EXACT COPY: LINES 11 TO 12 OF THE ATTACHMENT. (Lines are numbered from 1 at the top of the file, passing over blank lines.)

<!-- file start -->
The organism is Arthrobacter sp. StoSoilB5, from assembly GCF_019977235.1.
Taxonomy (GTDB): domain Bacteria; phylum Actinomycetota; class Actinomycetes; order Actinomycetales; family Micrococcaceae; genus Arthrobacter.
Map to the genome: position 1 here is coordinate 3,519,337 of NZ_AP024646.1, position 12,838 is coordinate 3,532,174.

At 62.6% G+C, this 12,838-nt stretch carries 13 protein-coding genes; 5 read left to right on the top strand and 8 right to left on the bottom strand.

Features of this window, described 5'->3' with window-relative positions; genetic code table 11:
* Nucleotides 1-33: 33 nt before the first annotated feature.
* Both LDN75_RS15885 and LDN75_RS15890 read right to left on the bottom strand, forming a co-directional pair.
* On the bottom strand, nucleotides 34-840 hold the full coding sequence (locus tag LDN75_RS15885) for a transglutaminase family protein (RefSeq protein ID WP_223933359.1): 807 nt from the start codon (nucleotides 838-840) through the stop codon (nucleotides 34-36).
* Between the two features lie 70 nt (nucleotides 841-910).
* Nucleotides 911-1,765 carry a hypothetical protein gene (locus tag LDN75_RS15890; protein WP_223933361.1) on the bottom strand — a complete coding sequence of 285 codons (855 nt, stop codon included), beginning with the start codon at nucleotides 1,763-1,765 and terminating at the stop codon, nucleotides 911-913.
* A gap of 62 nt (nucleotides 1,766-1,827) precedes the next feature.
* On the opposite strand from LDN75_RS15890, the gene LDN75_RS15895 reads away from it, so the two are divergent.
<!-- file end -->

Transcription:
* A gap of 62 nt (nucleotides 1,766-1,827) precedes the next feature.
* On the opposite strand from LDN75_RS15890, the gene LDN75_RS15895 reads away from it, so the two are divergent.